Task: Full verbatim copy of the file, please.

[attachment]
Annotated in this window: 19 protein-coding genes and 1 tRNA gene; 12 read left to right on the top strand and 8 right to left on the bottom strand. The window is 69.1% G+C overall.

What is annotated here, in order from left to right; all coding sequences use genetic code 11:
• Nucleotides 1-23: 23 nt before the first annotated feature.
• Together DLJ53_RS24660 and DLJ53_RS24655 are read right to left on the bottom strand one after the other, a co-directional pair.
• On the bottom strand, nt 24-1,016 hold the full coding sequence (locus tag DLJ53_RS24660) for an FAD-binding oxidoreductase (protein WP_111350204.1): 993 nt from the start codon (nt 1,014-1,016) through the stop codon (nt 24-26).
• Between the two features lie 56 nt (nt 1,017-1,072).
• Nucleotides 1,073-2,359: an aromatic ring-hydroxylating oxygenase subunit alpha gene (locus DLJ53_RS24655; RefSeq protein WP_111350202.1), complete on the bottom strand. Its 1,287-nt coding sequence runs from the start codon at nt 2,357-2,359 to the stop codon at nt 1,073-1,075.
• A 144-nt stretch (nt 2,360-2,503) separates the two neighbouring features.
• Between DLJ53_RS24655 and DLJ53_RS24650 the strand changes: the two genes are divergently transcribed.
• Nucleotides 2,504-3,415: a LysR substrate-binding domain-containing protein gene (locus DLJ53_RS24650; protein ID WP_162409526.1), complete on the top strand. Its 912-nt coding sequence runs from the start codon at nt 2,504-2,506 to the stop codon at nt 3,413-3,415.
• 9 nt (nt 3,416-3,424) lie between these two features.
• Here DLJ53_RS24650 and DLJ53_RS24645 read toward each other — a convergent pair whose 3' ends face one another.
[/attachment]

Annotated in this window: 19 protein-coding genes and 1 tRNA gene; 12 read left to right on the top strand and 8 right to left on the bottom strand. The window is 69.1% G+C overall.

What is annotated here, in order from left to right; all coding sequences use genetic code 11:
• Nucleotides 1-23: 23 nt before the first annotated feature.
• Together DLJ53_RS24660 and DLJ53_RS24655 are read right to left on the bottom strand one after the other, a co-directional pair.
• On the bottom strand, nt 24-1,016 hold the full coding sequence (locus tag DLJ53_RS24660) for an FAD-binding oxidoreductase (protein WP_111350204.1): 993 nt from the start codon (nt 1,014-1,016) through the stop codon (nt 24-26).
• Between the two features lie 56 nt (nt 1,017-1,072).
• Nucleotides 1,073-2,359: an aromatic ring-hydroxylating oxygenase subunit alpha gene (locus DLJ53_RS24655; RefSeq protein WP_111350202.1), complete on the bottom strand. Its 1,287-nt coding sequence runs from the start codon at nt 2,357-2,359 to the stop codon at nt 1,073-1,075.
• A 144-nt stretch (nt 2,360-2,503) separates the two neighbouring features.
• Between DLJ53_RS24655 and DLJ53_RS24650 the strand changes: the two genes are divergently transcribed.
• Nucleotides 2,504-3,415: a LysR substrate-binding domain-containing protein gene (locus DLJ53_RS24650; protein ID WP_162409526.1), complete on the top strand. Its 912-nt coding sequence runs from the start codon at nt 2,504-2,506 to the stop codon at nt 3,413-3,415.
• 9 nt (nt 3,416-3,424) lie between these two features.
• Here DLJ53_RS24650 and DLJ53_RS24645 read toward each other — a convergent pair whose 3' ends face one another.